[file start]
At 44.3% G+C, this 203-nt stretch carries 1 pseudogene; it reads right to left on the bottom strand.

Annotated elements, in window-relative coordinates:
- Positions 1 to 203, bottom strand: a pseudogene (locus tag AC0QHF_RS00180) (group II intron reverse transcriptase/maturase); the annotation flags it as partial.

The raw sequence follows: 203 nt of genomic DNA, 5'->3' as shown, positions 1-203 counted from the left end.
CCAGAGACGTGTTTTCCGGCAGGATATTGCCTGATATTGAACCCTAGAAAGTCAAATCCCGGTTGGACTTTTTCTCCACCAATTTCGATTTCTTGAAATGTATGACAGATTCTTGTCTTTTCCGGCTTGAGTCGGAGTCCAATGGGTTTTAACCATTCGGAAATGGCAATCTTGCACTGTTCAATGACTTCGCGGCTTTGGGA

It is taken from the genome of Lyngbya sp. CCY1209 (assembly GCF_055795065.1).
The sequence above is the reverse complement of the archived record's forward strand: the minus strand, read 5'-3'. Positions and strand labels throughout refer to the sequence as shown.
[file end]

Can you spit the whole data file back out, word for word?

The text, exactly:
At 44.3% G+C, this 203-nt stretch carries 1 pseudogene; it reads right to left on the bottom strand.

Annotated elements, in window-relative coordinates:
- Positions 1 to 203, bottom strand: a pseudogene (locus tag AC0QHF_RS00180) (group II intron reverse transcriptase/maturase); the annotation flags it as partial.

The raw sequence follows: 203 nt of genomic DNA, 5'->3' as shown, positions 1-203 counted from the left end.
CCAGAGACGTGTTTTCCGGCAGGATATTGCCTGATATTGAACCCTAGAAAGTCAAATCCCGGTTGGACTTTTTCTCCACCAATTTCGATTTCTTGAAATGTATGACAGATTCTTGTCTTTTCCGGCTTGAGTCGGAGTCCAATGGGTTTTAACCATTCGGAAATGGCAATCTTGCACTGTTCAATGACTTCGCGGCTTTGGGA

It is taken from the genome of Lyngbya sp. CCY1209 (assembly GCF_055795065.1).
The sequence above is the reverse complement of the archived record's forward strand: the minus strand, read 5'-3'. Positions and strand labels throughout refer to the sequence as shown.